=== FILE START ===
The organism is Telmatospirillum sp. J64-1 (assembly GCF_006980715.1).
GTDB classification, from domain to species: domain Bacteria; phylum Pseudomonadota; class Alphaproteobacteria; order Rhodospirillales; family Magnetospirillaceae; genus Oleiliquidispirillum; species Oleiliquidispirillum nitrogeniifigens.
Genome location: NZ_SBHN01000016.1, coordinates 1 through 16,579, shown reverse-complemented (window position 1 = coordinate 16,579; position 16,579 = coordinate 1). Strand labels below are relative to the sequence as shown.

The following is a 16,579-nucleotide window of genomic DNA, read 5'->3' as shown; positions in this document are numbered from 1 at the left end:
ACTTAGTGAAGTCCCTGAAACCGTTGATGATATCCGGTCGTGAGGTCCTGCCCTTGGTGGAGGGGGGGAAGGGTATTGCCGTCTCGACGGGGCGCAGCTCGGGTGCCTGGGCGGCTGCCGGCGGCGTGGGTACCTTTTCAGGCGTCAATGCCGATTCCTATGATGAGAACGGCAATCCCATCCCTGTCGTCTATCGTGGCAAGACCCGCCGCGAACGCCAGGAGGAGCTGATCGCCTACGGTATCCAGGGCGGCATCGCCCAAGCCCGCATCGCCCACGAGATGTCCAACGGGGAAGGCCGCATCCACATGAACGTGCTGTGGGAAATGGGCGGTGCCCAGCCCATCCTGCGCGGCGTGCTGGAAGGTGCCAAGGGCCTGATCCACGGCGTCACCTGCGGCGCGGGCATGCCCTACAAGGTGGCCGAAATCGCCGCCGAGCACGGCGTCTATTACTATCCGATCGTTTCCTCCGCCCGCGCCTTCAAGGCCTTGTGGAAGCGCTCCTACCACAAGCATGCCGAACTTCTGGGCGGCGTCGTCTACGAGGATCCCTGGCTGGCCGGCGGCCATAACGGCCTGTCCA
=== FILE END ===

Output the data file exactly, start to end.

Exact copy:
The organism is Telmatospirillum sp. J64-1 (assembly GCF_006980715.1).
GTDB classification, from domain to species: domain Bacteria; phylum Pseudomonadota; class Alphaproteobacteria; order Rhodospirillales; family Magnetospirillaceae; genus Oleiliquidispirillum; species Oleiliquidispirillum nitrogeniifigens.
Genome location: NZ_SBHN01000016.1, coordinates 1 through 16,579, shown reverse-complemented (window position 1 = coordinate 16,579; position 16,579 = coordinate 1). Strand labels below are relative to the sequence as shown.

The following is a 16,579-nucleotide window of genomic DNA, read 5'->3' as shown; positions in this document are numbered from 1 at the left end:
ACTTAGTGAAGTCCCTGAAACCGTTGATGATATCCGGTCGTGAGGTCCTGCCCTTGGTGGAGGGGGGGAAGGGTATTGCCGTCTCGACGGGGCGCAGCTCGGGTGCCTGGGCGGCTGCCGGCGGCGTGGGTACCTTTTCAGGCGTCAATGCCGATTCCTATGATGAGAACGGCAATCCCATCCCTGTCGTCTATCGTGGCAAGACCCGCCGCGAACGCCAGGAGGAGCTGATCGCCTACGGTATCCAGGGCGGCATCGCCCAAGCCCGCATCGCCCACGAGATGTCCAACGGGGAAGGCCGCATCCACATGAACGTGCTGTGGGAAATGGGCGGTGCCCAGCCCATCCTGCGCGGCGTGCTGGAAGGTGCCAAGGGCCTGATCCACGGCGTCACCTGCGGCGCGGGCATGCCCTACAAGGTGGCCGAAATCGCCGCCGAGCACGGCGTCTATTACTATCCGATCGTTTCCTCCGCCCGCGCCTTCAAGGCCTTGTGGAAGCGCTCCTACCACAAGCATGCCGAACTTCTGGGCGGCGTCGTCTACGAGGATCCCTGGCTGGCCGGCGGCCATAACGGCCTGTCCA